The Killer On The Cover Of Rolling Stone

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On April 15th, 2013, the city of Boston awoke eager and excited for the annual Boston Marathon, unaware of the terror they would soon endure. At the finish line of the race, two bombs detonated, killing three people, injuring hundreds, and traumatizing all of Boston and beyond. On July 16th that same year, Rolling Stone released a cover photo for their August issue showcasing the bomber (Dzhokhar A. Tsarnaev), a choice that caused many people to relive that horrific day, and further the misery they experienced.

Rolling Stone’s decision to put this killer on their cover, a place usually reserved for music legends and movie stars, was both ignorant and mercenary, and invalidated the pain and trauma victims, witnesses, and their families suffered. The front page of Rolling Stone magazine is typically one of prestige, reserved for potent stars and influential personalities (David Bowie, Aretha Franklin, Pope Francis, just to name a few). So, wedging a murderer into a lineup of some of the world’s most revered people is an absolute disgrace.

What is even worse, is the way the photo is presented. In his op-ed on Boston.com, “The Boston Marathon bomber is a rock star, says ‘Rolling Stone’”, Bostonian Scott Kearnan satirically describes Tsarnaev’s appearance in the photo, “Trendy t-shirt! Tousled hair! Brightened eyes cocked in that totes-casual OH HAIIIII pose that the kidz strike for Instagram selfies!” The photo of Tsarnaev is extremely casual and misleading. If the context is taken away, one would think he was a member of an up-and-coming boy band, or “the top billed act on a Bonnaroo flyer”, not the man responsible for ruthlessly terminating the lives of three innocent people, and injuring two hundred and sixty four more. When selecting the photo for this cover, Rolling Stone neglected to consider how the photo may affect victims and their families.

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Furthermore, the text on the cover page suggests that Tsarnaev, too, was a victim; a “popular” kid “failed” by those around him. Imagine losing a loved one to a violent crime and spending months healing, only to be ripped apart once more when your loss is invalidated by the media. Undoubtedly, Rolling Stone’s front page decision was an act of pure evil. Kearnan is a Boston native, so he was obviously affected quite deeply by the bombing, which made his op-ed all the more compelling to read. His personal connection to the city helped to exaggerate the subtle pathos in the piece. The author’s use of satire put a lighthearted and humorous tone on a heavy topic, without taking away from the argument. He described the bomber in an effective yet funny way, calling his cover photo a “fit-for-framing dorm poster”, and a “Jonas Brother”. Moreover, his assertion was explicit, and continuously backed with reason. Although Rolling Stone’s decision to make a murderer the face of their August issue was obviously a bad one, there is something to be said for this strategic marketing tactic. It may seem horrific to use a violent tragedy as lure, but that is what media outlets do. As stated by The New York Times, “commercial and editorial motives were are work, as they are when almost anyone publishes anything.”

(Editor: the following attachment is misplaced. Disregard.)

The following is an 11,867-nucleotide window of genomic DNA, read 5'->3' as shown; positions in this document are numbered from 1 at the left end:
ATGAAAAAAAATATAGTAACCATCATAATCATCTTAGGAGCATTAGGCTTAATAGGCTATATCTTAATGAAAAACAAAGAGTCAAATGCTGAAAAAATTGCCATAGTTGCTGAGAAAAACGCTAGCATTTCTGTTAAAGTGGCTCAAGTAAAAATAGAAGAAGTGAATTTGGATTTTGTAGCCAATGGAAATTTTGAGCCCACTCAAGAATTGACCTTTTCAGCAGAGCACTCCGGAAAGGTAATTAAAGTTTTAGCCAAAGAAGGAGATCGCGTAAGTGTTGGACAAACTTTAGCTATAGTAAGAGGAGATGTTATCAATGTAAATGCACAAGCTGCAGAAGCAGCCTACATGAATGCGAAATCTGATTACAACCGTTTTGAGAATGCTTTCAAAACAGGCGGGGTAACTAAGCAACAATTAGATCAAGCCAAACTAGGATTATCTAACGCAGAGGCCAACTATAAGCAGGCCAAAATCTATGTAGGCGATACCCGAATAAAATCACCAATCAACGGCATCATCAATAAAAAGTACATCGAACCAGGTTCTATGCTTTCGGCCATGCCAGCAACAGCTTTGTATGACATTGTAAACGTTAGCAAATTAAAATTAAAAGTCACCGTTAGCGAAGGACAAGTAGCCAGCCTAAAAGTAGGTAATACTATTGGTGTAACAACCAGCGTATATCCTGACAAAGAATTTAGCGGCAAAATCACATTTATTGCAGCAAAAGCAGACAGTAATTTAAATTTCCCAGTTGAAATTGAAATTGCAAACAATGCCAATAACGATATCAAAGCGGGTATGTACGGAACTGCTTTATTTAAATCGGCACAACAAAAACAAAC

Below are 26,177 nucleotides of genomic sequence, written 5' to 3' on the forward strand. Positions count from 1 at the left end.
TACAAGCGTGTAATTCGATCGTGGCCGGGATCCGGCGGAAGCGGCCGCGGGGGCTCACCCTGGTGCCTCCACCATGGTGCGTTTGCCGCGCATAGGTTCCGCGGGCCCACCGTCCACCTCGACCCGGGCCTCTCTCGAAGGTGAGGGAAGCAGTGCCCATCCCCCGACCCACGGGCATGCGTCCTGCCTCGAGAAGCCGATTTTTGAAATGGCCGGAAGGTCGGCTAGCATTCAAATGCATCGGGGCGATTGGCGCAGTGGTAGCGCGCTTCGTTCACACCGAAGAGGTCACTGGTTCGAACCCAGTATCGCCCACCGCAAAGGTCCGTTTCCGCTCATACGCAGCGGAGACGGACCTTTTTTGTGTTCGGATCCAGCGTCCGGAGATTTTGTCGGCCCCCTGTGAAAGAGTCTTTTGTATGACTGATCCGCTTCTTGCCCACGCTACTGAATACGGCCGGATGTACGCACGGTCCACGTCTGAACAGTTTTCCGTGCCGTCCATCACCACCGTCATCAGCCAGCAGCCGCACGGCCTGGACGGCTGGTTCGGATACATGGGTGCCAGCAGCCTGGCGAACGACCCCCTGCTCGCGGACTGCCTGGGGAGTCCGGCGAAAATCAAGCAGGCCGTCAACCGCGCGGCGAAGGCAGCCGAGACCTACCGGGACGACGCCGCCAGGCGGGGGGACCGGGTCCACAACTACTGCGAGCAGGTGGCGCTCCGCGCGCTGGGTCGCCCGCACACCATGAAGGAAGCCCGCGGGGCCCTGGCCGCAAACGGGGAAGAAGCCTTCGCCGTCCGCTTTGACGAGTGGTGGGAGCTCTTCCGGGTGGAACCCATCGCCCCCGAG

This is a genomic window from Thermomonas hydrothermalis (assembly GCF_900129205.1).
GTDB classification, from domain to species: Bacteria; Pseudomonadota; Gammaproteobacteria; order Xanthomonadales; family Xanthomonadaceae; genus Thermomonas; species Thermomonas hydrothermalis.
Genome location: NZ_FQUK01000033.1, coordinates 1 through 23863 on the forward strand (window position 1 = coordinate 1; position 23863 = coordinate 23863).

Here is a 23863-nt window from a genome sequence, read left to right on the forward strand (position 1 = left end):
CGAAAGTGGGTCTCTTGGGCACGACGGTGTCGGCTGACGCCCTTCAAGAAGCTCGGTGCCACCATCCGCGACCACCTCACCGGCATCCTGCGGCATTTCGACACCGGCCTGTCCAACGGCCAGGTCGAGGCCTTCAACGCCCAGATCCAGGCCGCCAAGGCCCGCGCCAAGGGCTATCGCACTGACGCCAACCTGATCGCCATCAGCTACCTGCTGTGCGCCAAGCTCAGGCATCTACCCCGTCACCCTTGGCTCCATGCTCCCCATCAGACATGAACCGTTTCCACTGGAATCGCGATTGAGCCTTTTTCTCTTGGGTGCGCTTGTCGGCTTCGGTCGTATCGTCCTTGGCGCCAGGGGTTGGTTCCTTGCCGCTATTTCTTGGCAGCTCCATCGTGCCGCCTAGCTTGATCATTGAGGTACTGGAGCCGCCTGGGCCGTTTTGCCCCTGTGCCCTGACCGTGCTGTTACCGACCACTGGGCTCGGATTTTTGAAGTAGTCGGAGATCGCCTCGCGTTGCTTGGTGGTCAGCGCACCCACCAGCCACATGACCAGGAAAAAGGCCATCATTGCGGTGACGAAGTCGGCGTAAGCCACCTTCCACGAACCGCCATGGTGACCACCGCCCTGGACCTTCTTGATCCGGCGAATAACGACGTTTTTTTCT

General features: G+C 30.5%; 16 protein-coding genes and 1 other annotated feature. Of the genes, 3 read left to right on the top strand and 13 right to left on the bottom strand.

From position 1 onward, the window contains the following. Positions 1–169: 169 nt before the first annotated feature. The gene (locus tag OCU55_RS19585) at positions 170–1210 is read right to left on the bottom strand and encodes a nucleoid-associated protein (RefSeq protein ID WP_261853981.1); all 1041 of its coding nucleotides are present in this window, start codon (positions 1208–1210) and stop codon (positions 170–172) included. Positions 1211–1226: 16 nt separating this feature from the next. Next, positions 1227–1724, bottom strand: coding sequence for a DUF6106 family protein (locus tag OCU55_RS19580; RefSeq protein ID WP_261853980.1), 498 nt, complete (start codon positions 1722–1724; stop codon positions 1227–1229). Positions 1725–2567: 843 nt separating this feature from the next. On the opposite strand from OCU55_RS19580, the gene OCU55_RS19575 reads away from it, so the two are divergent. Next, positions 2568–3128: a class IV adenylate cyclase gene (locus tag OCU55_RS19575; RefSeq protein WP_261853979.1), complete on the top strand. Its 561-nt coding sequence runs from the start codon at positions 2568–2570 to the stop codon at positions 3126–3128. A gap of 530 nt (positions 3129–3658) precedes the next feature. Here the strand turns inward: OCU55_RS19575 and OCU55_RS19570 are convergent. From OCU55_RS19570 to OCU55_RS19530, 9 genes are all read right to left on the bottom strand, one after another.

At the end of the day Rolling Stone’s objective is to sell magazines, and that is exactly what they did. According to CNN, over 13,000 copies of the controversial issue were sold in under ten days, double the magazine’s average sales from the previous year. This controversy prompted a great deal of publicity for both the August issue and the magazine as a whole. Editorially, the cover was a success, ethically, not so much. The magazine’s desperate effort to match Tsarnaev to their usual aesthetic was evident, as they deliberately chose a photo that “closely resembles a teen idol’s publicity photo”. In their efforts to sell magazines, Rolling Stone made Tsarnaev a star while making victims illegitimate. Rolling Stone’s decision to put such a misleading photo on their cover page was clearly mercenary, and disregarded those affected by the bombing in order to profit. The photo of the bomber and the text surrounding it is presented in the same way any deserving celebrity would be presented. Furthermore, this presentation paints Tsarnaev as a regular teenager who only committed this horrific crime because he was failed by his own family. Scott Kearnan addresses these ideas persuasively and satirically in his Boston.com op-ed, “The Boston Marathon bomber is a rock star, says ‘Rolling Stone’”.

Overall, the cover of the August 2013 Rolling Stone issue invalidates the suffering the victims, witnesses, and their families endured.

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